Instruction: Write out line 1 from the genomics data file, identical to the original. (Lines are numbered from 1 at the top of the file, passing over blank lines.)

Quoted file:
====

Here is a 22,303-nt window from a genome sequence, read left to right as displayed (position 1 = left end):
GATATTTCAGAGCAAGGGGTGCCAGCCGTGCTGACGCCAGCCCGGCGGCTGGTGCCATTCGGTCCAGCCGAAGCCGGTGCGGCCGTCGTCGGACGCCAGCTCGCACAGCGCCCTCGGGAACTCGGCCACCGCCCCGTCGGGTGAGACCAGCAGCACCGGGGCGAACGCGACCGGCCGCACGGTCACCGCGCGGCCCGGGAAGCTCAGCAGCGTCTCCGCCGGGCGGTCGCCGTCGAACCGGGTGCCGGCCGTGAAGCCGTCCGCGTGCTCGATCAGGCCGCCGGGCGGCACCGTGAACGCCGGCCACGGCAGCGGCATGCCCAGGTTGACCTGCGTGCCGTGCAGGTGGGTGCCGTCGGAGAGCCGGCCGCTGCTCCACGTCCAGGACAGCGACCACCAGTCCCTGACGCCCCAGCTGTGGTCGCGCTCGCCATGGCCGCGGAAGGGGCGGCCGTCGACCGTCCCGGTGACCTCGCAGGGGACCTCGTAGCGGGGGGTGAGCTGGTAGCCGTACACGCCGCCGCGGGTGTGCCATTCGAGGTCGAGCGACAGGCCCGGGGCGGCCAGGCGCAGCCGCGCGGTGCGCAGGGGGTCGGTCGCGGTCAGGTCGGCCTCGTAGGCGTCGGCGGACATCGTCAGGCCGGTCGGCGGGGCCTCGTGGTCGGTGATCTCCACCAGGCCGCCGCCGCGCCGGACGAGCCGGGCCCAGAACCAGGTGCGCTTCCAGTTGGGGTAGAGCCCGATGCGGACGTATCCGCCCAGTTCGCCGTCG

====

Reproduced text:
Here is a 22,303-nt window from a genome sequence, read left to right as displayed (position 1 = left end):